Summer Session 2009 The First Steps of Math Curriculum Alignment K-5

  • View
    217

  • Download
    1

Embed Size (px)

Text of Summer Session 2009 The First Steps of Math Curriculum Alignment K-5

  • Slide 1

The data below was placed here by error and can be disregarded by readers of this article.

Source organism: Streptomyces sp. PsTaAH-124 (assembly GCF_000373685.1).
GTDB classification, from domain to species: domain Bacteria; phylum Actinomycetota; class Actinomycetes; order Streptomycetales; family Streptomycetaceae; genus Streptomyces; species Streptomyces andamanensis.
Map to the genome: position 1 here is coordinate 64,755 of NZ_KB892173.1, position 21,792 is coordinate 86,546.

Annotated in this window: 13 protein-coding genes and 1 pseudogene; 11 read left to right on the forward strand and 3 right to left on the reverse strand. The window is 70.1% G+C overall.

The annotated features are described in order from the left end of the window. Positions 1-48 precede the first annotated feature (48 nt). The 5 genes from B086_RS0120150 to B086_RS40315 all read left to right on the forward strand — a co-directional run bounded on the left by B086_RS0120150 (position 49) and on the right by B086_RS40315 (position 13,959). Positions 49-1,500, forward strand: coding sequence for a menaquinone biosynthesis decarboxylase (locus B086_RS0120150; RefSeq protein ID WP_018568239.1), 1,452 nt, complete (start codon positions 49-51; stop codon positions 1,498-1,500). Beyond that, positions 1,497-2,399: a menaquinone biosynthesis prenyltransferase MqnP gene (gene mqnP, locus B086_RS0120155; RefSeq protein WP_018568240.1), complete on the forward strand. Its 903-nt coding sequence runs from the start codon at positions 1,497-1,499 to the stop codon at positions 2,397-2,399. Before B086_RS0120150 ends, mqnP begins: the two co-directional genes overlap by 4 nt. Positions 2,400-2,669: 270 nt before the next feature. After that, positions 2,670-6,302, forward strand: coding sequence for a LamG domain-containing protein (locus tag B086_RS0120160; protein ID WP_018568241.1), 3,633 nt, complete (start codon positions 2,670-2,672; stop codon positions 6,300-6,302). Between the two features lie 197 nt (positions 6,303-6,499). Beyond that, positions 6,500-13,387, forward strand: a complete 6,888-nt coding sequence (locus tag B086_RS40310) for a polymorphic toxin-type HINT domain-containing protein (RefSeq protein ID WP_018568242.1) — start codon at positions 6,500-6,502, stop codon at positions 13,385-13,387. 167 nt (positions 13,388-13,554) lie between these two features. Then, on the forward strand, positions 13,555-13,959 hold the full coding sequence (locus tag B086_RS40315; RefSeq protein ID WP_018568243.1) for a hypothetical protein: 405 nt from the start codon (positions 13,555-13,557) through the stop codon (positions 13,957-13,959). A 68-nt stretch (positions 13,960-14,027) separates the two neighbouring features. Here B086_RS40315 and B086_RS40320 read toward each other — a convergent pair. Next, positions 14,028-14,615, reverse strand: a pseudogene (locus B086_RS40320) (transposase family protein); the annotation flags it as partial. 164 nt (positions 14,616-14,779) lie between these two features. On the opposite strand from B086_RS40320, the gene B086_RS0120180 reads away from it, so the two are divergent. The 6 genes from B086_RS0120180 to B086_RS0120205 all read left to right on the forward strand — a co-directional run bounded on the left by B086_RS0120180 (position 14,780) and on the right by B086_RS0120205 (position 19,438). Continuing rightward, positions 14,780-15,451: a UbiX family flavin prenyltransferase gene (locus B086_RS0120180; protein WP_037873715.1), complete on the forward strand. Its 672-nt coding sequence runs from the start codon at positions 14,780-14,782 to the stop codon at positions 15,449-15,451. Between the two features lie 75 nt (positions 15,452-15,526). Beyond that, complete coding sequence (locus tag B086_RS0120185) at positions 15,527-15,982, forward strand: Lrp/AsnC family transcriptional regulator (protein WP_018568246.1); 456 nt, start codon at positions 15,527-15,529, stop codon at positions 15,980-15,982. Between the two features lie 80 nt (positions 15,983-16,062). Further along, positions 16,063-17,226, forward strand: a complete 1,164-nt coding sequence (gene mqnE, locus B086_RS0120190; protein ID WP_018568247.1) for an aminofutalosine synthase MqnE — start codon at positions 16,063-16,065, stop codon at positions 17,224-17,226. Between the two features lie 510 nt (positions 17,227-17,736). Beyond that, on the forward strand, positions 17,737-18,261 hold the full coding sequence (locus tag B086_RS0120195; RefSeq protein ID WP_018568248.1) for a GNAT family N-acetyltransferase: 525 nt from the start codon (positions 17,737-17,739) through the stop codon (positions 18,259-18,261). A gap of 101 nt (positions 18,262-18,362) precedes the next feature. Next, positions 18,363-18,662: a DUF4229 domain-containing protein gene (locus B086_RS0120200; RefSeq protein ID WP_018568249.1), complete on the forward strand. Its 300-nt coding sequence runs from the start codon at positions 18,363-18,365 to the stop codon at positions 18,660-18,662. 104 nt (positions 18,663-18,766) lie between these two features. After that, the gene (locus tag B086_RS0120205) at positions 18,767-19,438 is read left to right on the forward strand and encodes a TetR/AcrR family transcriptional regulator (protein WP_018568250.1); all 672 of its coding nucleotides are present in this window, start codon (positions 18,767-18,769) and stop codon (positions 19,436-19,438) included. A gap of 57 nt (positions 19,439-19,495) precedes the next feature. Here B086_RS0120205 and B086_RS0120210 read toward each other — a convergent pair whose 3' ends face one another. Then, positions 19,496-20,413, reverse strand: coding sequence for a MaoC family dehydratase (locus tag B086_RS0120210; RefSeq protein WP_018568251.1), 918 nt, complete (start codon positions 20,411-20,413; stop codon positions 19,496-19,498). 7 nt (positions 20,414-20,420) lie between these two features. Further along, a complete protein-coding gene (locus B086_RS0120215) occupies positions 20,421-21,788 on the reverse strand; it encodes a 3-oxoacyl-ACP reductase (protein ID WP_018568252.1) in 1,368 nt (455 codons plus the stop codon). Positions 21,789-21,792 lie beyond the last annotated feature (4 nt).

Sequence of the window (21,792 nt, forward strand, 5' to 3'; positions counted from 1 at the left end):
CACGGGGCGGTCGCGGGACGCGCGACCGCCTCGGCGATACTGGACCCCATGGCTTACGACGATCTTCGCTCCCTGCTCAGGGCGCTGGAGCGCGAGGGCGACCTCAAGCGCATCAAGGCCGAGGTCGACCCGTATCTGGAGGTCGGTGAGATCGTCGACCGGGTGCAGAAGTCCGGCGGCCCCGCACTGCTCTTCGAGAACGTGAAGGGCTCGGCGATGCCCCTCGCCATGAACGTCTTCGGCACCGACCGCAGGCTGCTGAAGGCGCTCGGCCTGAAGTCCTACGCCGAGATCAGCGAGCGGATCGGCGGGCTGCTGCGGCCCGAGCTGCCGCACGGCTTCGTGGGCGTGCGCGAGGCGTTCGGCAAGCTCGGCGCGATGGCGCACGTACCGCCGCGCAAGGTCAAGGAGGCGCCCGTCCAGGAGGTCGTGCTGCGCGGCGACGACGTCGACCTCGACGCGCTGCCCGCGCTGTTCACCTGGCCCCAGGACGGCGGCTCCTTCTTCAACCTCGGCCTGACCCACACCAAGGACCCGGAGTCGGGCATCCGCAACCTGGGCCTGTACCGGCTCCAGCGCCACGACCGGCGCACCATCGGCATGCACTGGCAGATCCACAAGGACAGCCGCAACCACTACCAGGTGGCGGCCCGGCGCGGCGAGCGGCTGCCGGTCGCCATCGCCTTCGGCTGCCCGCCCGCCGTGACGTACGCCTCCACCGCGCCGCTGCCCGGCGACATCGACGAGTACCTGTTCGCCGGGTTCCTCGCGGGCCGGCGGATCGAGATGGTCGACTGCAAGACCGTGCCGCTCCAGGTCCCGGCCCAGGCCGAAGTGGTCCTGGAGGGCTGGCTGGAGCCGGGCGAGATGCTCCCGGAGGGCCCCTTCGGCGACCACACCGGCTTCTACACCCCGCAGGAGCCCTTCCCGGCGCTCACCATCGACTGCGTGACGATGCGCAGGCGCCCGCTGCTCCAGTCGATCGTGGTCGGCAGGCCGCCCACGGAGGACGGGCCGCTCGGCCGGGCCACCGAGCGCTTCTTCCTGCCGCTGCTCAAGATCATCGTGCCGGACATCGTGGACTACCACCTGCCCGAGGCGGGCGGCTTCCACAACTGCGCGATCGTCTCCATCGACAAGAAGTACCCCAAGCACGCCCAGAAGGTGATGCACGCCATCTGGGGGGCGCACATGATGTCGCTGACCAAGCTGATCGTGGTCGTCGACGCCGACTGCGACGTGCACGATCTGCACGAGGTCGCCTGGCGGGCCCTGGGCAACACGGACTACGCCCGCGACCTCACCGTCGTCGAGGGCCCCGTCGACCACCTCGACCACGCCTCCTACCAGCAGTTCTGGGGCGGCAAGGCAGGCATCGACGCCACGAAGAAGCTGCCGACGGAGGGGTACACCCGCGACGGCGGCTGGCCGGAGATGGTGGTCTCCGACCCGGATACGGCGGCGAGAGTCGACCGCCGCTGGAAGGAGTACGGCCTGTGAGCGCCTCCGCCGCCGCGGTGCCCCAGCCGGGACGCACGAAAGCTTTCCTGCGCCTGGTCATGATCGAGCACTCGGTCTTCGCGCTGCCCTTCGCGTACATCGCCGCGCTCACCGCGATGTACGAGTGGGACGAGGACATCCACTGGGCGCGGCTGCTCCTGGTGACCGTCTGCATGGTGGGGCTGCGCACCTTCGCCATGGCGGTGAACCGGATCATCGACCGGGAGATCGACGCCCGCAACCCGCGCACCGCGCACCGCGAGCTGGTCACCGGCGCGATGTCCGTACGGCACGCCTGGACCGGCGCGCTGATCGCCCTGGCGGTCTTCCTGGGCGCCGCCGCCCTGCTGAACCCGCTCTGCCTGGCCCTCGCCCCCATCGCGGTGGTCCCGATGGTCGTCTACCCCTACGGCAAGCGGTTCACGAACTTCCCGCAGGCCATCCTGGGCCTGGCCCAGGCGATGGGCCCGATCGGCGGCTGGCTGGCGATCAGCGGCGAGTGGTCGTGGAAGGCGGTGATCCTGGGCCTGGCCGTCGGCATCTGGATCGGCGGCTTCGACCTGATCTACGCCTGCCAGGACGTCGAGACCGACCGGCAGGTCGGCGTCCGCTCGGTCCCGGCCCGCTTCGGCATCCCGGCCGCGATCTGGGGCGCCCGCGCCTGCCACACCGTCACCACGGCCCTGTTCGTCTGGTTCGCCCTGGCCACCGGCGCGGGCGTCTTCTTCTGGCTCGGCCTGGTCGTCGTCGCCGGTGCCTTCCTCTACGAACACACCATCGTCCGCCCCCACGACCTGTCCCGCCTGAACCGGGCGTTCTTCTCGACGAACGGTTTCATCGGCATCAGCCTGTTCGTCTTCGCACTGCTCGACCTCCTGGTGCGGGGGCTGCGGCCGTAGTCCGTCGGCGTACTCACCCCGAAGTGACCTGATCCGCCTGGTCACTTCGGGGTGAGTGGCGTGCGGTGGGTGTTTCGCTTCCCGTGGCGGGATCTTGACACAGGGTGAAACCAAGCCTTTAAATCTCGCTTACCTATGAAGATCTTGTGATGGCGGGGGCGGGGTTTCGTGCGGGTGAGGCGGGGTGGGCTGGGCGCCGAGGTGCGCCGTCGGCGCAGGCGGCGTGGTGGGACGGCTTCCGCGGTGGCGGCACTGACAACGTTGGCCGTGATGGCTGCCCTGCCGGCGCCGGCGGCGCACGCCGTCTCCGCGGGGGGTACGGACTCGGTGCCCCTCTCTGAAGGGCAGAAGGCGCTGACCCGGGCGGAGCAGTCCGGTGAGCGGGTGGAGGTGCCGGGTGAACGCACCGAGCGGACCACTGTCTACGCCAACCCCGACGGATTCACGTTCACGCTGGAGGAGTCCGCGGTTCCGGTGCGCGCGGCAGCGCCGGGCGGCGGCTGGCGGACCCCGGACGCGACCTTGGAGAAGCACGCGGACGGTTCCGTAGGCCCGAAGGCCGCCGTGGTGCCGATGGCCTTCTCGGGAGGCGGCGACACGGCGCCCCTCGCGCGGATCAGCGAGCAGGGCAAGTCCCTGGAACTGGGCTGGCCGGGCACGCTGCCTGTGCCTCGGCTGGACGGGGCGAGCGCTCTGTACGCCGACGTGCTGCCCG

Summer Session 2009 The First Steps of Math Curriculum Alignment K-5 Slide 2 Facilities Restrooms Kitchen Computers Phones Snacks/Drinks Dress Slide 3 Welcome! Introductions and Rationale Overview of the week Reflections on our content/student strengths and needs Day 1 Unpack/Create Power Standards/Wikis Day 2 Power Standards/Content Area Vocabulary/Shared Agreements Day 3 Curriculum Mapping/Essential Questions Day 4 Curriculum Mapping and Planning Day 5 Benchmarking and Evaluation Slide 4 Why This? Why Now? Overworked Pressure Not the Same old Vertical Alignment Discussion Eliminate the Baggage Make things Easier by Front Loading Capitalize on our Greatest Resources No man is an island entire unto himself. John Donne Were in this together! Slide 5 Shuffle Break into your grade level or course groups 5th grade math 4 th grade math 3 th grade math 2 nd grade math 1 st grade math Kindergarten math Slide 6 Activity #1 Write your grade level or course name at the top of the large chart paper Make a + chart four equal zones Slide 7 Understanding Each Other What do your students know really well when they get to you? -- TL List up to three things you wish students had more of when they arrive in your class.? -- TR In your opinion, what are the three to five most important aspects /concepts / units / ideas in your curriculum? -- BL What do you wish you could give your students more of? Why isnt this possible? -- BR Slide 8 What is Vertical Alignment? Slide 9 This Week The Plan Math 5th 4 th 3 th 2 nd 1 st K Math English Science Arts Social Studies Vocational Continue K-12 Slide 10 Curriculum Alignment Curriculum and learning objectives are aligned or matched both at the grade level and across curricular areas to ensure that students are provided appropriate learning opportunities in order to achieve the identified learning objectives or outcomes. Appropriate alignment is an ongoing process that prepares students for the next level of learning. Slide 11 Understanding the What and Why of Vertical Alignment More than establishing scope and sequence Process of ensuring A good match between state standards and lessons taught in classrooms on a daily basis Instructional activities are aligned to standards An appropriate amount of time is devoted to instruction Unnecessary repetitions are removed Gaps are identified Assessments are appropriate (Cohen, 1987; English & Steffy, 2001; Moss-Mitchell, 1998; Neidermeyer & Yelon, 1981; Porter et al., 1994; Porter & Smithson, 2001; Price-Braugh, 1997; Wishnick, 1989). Slide 12 What Does the Research Say? Research indicates that alignment is a powerful indicator of academic achievement. that an aligned curriculum can increase student-achievement and helps to overcome the usual predictors of socio-economic status, gender, race, and teacher quality variables. (Cohen, 1987; English & Steffy, 2001; Moss-Mitchell, 1998; Neidermeyer & Yelon, 1981; Porter et al., 1994; Porter & Smithson, 2001; Price-Braugh, 1997; Wishnick, 1989). Slide 13 The Cost of Misalignment Poor student achievement Under-prepared students Fewer students meeting expectations At-risk populations in jeopardy Teachers working hard but not producing Teachers unclear about responsibilities Slide 14 Simply Stated A clear target understood by the student, the parent, and the teacher, assessed in a clearly understood manner has the best opportunity of being achieved. Slide 15 Questions? Slide 16 So, Whats the Plan? Outline of HPS Plan for Secondary Vertical Alignment Slide 17 HPS Plan Phase 1 1.Unpack the curriculum for each course 2.Create Power Standards 3.Create Shared Agreements in each content area 4.Create Course/Content Area Vocabulary Lists Slide 18 HPS Plan Phase 2 5. Design District-Wide Curriculum Maps using the HPS template 6. Post Power Standards, Shared Agreements, Vocabulary, and Pacing Guides on the HPS webpage and make them available to parents. 7. Create District-wide Benchmark Assessments collaboratively Slide 19 The BIG Picture Where are we going with all this? Beginning with the end in mind Wikis Slide 20 Source: Hawaii DPI Immediate Concerns Textbook as crutch Time spent addressing content Stability and/or continuity of teaching staff Transience of students Previous school experiences of students Teacher knowledge and experience Seeing the big picture Slide 21 Questions? Ten Minute Break Slide 22 Step #1 Unpacking the Curriculum Slide 23 Why Unpack? Unpacking forces us to focus on what is important to teach When curriculum appropriately governs time and content, academic learning time increases, and so will student achievement. Slide 24 Food for Thought 2000 Marzano study NCTM national math standards (741 mathematical dimensions drawn from national standards) 10 math teachers asked to identify the standards that were essential for all students to learn regardless of their future aspirations Through combination and rankings, these teachers produced a list of 406 standards (a reduction of 46%) This is the format we will follow today (Marzano, 2006) Slide 25 Step 1: Unpacking the Curriculum How Do We Unpack? Ask the questions that will lead to the big ideas in the standards What exactly does each standard/objective mean? What is essential? What can be combined, needs to be addressed in parts? What does not need to be addressed at this time? Slide 26 Unpacking the Standards Have discussions that include what students will need to understand/ demonstrate in order to achieve mastery in the course What do I know about my students prior knowledge and experience in relation to each standard? What does the state/standardized assessment tell us about what standards are important? Slide 27 The Goals of Unpacking To provide greater clarity about what needs to be taught To help teachers communicate clearly what students are to learn to parents, colleagues, and administrators To determine the most important elements in the curriculum (To collect the information needed to create power standards step 2)power standards Slide 28 Tools Copies of NCSCoS EOG test question breakdown Indicators and Week by Weeks (online) K-2 Assessment information Highlighters, pens, and paper/computer Teacher input*** Curriculum specialists Time TOGETHER as a group* Textbooks or other course resources Slide 29 Process Brainstorming from all documents NCSCoS EOG information Other resources Narrow down and refine the standards Chunk or Chuck Come to consensus on essential content for each grade level or course The value is in the process* Slide 30 Goals 1.Narrow down the most crucial aspects of the curriculum get rid of the rest 2.Organize chunk the information as you think most appropriate for your content area 3.Have a member of your group type your new information in the manner in which you choose Slide 31 References (2002). The standards-based instructional planning process: Backwards mapping from standards to instruction. Retrieved November 28, 2007, from The California State University Web site: http://www.calstate.edu/CAPP/projects/Module_2.pdf (2007). Academic excellence framework RISD strategic plan. Retrieved November 28, 2007, from Rock Island School District #41 Office of Instruction & School Improvement Web site: http://curriculum.risd41.org/committee/aef/04-05/AEF.ppt Ainsworth, Larry (2006). Making standards work series: power standards. Retrieved November 27, 2007, from Center for Performance Assessment Web site: http://www.makingstandards work.com/professional.develoment/power_standards.htm Cox, Kathy. (2006). Georgia performance standards: days 4 and 5. Retrieved November 27, 2007, from Georgia Department of Education Web site: http://www.georgiastandards.org /DMGetDocument.aspx/gps_redelivery_4-5_science.ppt?p=4BE1EECF99CD364 EA5554055463F1FBBF5D074D5FB1F2CAEB3B63B3ECB220CDD26C2114F3C57 D8D2E02406F764128C53&Type=D Dean, Ceri B. (2003). A report documenting the process for developing an integrated standards- based instructional unit. Retrieved November 27, 2007, from McRel Mid-Continental Research for Education and Learning Web site: http://www.mcrel.org/PDF/Standards/ 5031TG_DevelopingaStandards-basedUnit.pdf Marzano, Robert J (2006). Classroom assessment and grading that work. Alexandria, Virginia: Association for Supervision and Curriculum Development. Strong, R, Silver, H, & Perini, M (2001). Teaching what matters most: Standards and strategies for raising student achievement. Alexandria: Association for Supervision and Curriculum Development. Slide 32 Vertical Alignment Continues Creating Power Standards Developing a Course Vocabulary Slide 33 Continuing... Burning Issues Reviewing our Unpacked Curriculum Understanding and Writing Power Standards The Art of Choosing Course Vocabulary Terms Slide 34 Burning Issues Your questions from the issue bin Feel free to post questions during this session as well What would you like to know more about? Whats still unclear? A-HA moments! What surprised you most? Slide 35 Review and Assess The assignment Review all unpacked curricula 5 th Grade -- reviewed by 3 rd Grade 4 th Grade reviewed by 2 nd Grade 3 rd Grade reviewed by 1 st Grade 2 nd Grade reviewed by K 1 st Grade reviewed by 5 th Grade K reviewed by 4 th Grade Slide 36 Goals 1.Narrow down the most crucial aspects of the curriculum get rid of the rest 2.Organize chunk the information as you think most appropriate for your content area 3.Have a member of your group type your new information in the manner in which you choose Slide 37 Questions to Answer 1.Do you have a clear understanding of the most important concepts in this content area? If not, what information do you need to clarify the concepts? 2.Is information categorized and chunked in a manner that makes sense? If not, explain. (too much content, not enough content, organization, etc.) 3.What are up to three questions you have for the content area teachers? 4.